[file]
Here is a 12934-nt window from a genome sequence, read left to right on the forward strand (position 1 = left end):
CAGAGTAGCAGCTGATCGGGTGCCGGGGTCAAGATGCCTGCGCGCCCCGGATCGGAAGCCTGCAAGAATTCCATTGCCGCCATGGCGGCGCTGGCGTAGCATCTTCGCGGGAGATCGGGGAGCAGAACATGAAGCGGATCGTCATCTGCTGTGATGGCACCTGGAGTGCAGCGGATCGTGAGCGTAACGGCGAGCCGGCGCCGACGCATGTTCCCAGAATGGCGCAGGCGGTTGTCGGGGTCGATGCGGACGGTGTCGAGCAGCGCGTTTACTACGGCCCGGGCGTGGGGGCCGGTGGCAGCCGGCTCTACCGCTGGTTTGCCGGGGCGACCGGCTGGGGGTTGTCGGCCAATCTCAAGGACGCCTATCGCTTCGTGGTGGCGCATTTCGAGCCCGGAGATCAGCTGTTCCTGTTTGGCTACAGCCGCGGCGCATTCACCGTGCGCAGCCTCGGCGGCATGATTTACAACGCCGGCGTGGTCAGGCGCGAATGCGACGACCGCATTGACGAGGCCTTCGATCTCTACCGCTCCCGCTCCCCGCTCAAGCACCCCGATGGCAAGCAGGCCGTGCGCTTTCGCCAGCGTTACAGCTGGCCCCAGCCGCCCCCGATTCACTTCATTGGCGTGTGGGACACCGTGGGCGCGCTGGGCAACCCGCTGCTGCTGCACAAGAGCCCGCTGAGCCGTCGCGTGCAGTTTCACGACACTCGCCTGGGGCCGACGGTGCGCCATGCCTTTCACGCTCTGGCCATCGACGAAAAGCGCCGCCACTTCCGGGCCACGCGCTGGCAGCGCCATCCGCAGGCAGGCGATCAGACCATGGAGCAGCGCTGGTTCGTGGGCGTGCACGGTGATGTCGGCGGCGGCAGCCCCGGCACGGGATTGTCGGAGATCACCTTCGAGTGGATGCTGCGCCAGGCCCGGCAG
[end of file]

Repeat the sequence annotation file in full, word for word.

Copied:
Here is a 12934-nt window from a genome sequence, read left to right on the forward strand (position 1 = left end):
CAGAGTAGCAGCTGATCGGGTGCCGGGGTCAAGATGCCTGCGCGCCCCGGATCGGAAGCCTGCAAGAATTCCATTGCCGCCATGGCGGCGCTGGCGTAGCATCTTCGCGGGAGATCGGGGAGCAGAACATGAAGCGGATCGTCATCTGCTGTGATGGCACCTGGAGTGCAGCGGATCGTGAGCGTAACGGCGAGCCGGCGCCGACGCATGTTCCCAGAATGGCGCAGGCGGTTGTCGGGGTCGATGCGGACGGTGTCGAGCAGCGCGTTTACTACGGCCCGGGCGTGGGGGCCGGTGGCAGCCGGCTCTACCGCTGGTTTGCCGGGGCGACCGGCTGGGGGTTGTCGGCCAATCTCAAGGACGCCTATCGCTTCGTGGTGGCGCATTTCGAGCCCGGAGATCAGCTGTTCCTGTTTGGCTACAGCCGCGGCGCATTCACCGTGCGCAGCCTCGGCGGCATGATTTACAACGCCGGCGTGGTCAGGCGCGAATGCGACGACCGCATTGACGAGGCCTTCGATCTCTACCGCTCCCGCTCCCCGCTCAAGCACCCCGATGGCAAGCAGGCCGTGCGCTTTCGCCAGCGTTACAGCTGGCCCCAGCCGCCCCCGATTCACTTCATTGGCGTGTGGGACACCGTGGGCGCGCTGGGCAACCCGCTGCTGCTGCACAAGAGCCCGCTGAGCCGTCGCGTGCAGTTTCACGACACTCGCCTGGGGCCGACGGTGCGCCATGCCTTTCACGCTCTGGCCATCGACGAAAAGCGCCGCCACTTCCGGGCCACGCGCTGGCAGCGCCATCCGCAGGCAGGCGATCAGACCATGGAGCAGCGCTGGTTCGTGGGCGTGCACGGTGATGTCGGCGGCGGCAGCCCCGGCACGGGATTGTCGGAGATCACCTTCGAGTGGATGCTGCGCCAGGCCCGGCAG